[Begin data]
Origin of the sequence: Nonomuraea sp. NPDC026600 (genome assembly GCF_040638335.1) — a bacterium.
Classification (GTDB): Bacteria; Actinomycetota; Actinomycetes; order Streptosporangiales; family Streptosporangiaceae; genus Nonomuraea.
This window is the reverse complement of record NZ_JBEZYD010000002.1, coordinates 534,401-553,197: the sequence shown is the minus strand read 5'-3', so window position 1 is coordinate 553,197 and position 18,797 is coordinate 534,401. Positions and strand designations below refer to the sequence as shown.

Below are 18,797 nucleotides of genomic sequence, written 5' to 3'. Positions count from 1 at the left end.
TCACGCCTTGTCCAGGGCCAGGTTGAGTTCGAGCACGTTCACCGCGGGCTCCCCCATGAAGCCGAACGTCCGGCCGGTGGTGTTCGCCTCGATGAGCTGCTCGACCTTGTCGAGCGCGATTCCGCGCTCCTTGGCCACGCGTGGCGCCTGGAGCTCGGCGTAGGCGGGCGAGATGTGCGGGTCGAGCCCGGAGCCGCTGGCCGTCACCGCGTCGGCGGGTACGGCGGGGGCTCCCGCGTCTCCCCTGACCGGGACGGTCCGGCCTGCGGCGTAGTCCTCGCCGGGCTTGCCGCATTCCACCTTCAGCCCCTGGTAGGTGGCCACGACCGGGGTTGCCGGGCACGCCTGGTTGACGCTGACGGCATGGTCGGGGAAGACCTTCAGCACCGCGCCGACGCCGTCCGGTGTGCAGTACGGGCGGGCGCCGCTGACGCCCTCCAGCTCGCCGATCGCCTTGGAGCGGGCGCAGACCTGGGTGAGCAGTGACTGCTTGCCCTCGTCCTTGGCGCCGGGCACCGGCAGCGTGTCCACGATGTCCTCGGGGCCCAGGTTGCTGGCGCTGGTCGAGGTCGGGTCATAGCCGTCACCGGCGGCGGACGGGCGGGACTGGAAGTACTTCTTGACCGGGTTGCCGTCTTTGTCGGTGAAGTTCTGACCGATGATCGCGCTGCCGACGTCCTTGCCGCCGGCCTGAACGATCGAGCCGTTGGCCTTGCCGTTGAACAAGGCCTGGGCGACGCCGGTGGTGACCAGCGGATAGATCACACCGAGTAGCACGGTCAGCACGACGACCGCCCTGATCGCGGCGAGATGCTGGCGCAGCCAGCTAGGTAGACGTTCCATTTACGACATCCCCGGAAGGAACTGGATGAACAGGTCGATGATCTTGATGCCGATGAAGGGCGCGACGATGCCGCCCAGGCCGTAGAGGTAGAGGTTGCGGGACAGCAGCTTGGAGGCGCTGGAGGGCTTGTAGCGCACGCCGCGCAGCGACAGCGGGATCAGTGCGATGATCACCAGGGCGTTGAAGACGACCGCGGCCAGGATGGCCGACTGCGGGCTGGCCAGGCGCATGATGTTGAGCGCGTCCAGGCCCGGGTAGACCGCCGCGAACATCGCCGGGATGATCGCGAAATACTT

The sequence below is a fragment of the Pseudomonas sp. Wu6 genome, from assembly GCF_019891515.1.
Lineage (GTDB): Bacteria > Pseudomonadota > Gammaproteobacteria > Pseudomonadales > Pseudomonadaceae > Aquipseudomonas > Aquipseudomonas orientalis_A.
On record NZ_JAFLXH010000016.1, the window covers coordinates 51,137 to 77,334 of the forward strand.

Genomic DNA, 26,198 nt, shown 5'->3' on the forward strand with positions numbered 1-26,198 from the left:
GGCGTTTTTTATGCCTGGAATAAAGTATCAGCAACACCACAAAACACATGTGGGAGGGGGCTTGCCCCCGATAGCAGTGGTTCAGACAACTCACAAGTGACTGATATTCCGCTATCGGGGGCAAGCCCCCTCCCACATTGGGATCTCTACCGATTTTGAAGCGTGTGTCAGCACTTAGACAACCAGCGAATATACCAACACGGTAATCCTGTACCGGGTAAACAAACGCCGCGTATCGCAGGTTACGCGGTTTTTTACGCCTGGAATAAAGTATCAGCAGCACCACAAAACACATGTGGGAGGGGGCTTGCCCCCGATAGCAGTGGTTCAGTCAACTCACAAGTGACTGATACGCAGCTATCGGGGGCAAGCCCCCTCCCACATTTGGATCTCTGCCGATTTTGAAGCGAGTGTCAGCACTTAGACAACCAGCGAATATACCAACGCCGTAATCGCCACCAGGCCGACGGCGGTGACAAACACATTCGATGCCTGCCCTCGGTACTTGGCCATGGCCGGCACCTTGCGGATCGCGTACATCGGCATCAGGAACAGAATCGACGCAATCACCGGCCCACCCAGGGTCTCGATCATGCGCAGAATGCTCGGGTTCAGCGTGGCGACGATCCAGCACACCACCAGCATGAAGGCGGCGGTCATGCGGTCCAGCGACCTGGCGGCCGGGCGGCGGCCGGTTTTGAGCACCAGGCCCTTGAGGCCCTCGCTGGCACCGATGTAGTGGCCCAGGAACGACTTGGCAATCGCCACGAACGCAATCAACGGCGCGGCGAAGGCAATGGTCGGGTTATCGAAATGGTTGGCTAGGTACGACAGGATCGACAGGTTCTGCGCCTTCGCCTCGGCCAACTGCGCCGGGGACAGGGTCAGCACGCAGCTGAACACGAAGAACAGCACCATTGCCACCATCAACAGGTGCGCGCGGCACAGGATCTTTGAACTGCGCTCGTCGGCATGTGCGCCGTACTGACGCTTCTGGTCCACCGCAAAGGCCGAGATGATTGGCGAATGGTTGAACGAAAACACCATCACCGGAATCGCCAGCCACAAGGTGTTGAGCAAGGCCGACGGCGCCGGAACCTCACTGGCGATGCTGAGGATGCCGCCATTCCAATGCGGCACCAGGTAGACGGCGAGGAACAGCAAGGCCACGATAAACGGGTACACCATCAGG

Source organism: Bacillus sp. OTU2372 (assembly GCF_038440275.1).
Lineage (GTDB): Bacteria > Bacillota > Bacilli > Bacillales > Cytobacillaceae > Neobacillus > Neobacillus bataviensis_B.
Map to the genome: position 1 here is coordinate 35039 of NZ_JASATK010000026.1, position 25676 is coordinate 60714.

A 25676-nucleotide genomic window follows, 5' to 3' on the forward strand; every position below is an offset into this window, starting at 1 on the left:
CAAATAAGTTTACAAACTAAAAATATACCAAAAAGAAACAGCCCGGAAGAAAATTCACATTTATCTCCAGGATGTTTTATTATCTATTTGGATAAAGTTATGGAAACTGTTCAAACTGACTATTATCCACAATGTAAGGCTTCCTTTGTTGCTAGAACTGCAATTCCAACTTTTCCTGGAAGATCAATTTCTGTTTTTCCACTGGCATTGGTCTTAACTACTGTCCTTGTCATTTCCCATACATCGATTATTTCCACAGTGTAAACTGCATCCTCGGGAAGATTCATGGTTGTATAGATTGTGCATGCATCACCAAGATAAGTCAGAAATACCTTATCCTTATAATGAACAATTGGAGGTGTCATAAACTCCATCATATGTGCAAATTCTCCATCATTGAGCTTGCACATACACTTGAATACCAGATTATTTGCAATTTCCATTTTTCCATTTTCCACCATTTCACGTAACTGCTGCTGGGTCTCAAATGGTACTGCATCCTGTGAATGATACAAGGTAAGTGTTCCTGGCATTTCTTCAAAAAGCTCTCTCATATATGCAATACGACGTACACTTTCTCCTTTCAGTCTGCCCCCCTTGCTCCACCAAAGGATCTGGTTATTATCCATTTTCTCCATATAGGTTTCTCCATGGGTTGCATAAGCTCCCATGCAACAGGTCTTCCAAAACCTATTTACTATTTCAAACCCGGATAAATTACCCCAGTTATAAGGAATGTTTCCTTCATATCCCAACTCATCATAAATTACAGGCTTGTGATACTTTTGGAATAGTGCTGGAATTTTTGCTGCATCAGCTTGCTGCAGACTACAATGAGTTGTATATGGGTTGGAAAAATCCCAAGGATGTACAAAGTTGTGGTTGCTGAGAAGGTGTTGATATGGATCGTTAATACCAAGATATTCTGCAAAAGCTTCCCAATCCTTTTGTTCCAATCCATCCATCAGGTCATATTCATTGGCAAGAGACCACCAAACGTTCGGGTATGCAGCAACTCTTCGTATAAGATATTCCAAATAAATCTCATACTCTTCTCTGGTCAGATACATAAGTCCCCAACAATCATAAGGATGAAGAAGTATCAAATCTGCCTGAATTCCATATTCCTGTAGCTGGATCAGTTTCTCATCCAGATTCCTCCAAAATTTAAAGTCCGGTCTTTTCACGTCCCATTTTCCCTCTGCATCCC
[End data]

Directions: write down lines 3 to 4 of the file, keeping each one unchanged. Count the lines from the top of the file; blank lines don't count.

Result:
This window is the reverse complement of record NZ_JBEZYD010000002.1, coordinates 534,401-553,197: the sequence shown is the minus strand read 5'-3', so window position 1 is coordinate 553,197 and position 18,797 is coordinate 534,401. Positions and strand designations below refer to the sequence as shown.

Below are 18,797 nucleotides of genomic sequence, written 5' to 3'. Positions count from 1 at the left end.